On a related note, after starting to listen (and after finding the website fairly unwieldy in actually finding the information I need), I did decide to buy the book and it just came in the mail yesterday. Given that today is a snow day as well, I can’t wait to dive in. I am sure the pages will be much earmarked by the time I am finished.
Twice Born 2
Okay, I’m going to admit, this one is a little self-promotional, but I am also very, very excited about it. Again, as anyone who follows me on social media knows (don’t you want to be included now? Links below!), I recently finished the first two arcs of a collaborative story I’ve been telling online for the past five years. I use an online, collaborative storytelling platform called Storium to host it, and the story is called Twice Born. It follows the story of a young prince who was nearly murdered by his Uncle while his country sits at the brink of war with the neighboring Lustaran elves. The first two arcs focused mostly on him getting his original body back (after being forced into a different one after his near-assassination) and returning to his home kingdom.
Now, entering arc three, he and his companions will be taking down the larger entities behind his near-death, all while hoping to bring his country back from the brink of said war.
There are a couple of reasons I wanted to include this one on the list.
First, because as someone who loves collaborative storytelling, I am super jazzed about getting to be involved with this story and the super awesome writers who have agreed to write it with me.
Second, because, given that it took five years to complete the first two arcs, this game has meant a lot to me on a personal level. Not only have I learned to write (and plot) better, to persevere, and to work collaboratively, but I have also been so blessed by the friendships and relationships that have come out of writing with these amazing people. They have challenged my writing, pushed me to improve, and it has just been an utter blessing to get to work with such kind and talented people.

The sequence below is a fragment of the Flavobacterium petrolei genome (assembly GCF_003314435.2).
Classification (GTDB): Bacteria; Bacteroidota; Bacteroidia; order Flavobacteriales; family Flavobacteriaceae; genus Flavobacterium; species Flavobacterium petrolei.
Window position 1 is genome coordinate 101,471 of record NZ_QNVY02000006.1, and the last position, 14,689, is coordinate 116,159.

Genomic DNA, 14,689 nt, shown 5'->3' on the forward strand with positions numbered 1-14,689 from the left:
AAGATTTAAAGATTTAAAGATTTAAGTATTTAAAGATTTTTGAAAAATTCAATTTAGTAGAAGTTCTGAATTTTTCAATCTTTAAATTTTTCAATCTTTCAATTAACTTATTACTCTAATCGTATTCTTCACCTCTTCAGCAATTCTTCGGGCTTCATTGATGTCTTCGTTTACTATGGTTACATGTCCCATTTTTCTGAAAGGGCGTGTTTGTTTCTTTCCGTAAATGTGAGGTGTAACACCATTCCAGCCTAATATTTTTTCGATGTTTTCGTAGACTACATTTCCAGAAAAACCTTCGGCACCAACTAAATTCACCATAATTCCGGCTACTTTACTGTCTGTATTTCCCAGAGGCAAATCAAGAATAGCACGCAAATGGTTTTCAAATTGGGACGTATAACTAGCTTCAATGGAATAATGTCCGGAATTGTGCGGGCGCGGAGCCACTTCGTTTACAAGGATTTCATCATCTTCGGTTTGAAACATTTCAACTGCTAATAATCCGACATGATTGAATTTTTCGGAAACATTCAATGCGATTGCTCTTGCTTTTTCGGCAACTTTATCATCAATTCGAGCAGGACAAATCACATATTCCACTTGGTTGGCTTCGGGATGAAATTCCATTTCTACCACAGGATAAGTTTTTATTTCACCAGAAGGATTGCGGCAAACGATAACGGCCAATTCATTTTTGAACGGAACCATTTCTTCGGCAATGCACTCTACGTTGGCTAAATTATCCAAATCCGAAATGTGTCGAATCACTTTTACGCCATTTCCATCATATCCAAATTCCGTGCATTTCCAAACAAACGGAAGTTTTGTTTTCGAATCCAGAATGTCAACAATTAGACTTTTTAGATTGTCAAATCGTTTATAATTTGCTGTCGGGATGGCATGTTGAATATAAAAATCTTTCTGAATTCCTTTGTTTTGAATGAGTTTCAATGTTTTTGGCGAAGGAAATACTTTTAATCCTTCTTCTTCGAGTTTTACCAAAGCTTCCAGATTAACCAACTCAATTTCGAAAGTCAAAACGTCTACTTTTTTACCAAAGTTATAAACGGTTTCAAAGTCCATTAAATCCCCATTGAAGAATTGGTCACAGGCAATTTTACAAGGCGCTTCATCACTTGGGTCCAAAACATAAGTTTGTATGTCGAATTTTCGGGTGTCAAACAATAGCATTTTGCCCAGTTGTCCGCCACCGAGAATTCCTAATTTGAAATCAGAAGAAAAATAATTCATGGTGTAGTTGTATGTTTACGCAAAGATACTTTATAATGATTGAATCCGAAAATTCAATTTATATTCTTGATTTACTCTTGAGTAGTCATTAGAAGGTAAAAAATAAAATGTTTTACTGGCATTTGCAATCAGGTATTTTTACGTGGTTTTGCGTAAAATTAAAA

Thirdly, because we got some new writers for this game, and I cannot wait to see what their characters do. With so much to work from using the first two arcs as fodder and the creativity these new writers have already shown in just their character submissions, I think this story is going to be an absolute blast. We’ve already started the first two scenes, (available here). If you want to find out more about these awesome folks or follow the story, I suggest you sign up and follow or bookmark it now!
Since this post is already starting to get a little long, I don’t want to bog you down with too much more, but I did want to share a few other things I’ve been into lately, even if they couldn’t fit in top billing.
Chris Renzema is a Christian music artist and his music has really helped me through some tough times. What I love about him most is his honesty and willingness to plumb the full range of human experience for his art. A playlist of some of his top songs is embedded below.
Critical Role is a real-play podcast that follows several friends as they play D&D. Warning, there is a lot of bad language/inappropriate content in the show, which I don’t like, but also a lot of wonderful characterization, growth, and creative action, so just listen at your own risk.
So, what about you? What have you been into lately and why? Any good resources, stories, or favorite jams? Please tell me in the comments below, and if you want more content like this, feel free to follow me here on the blog or on social media using the links below!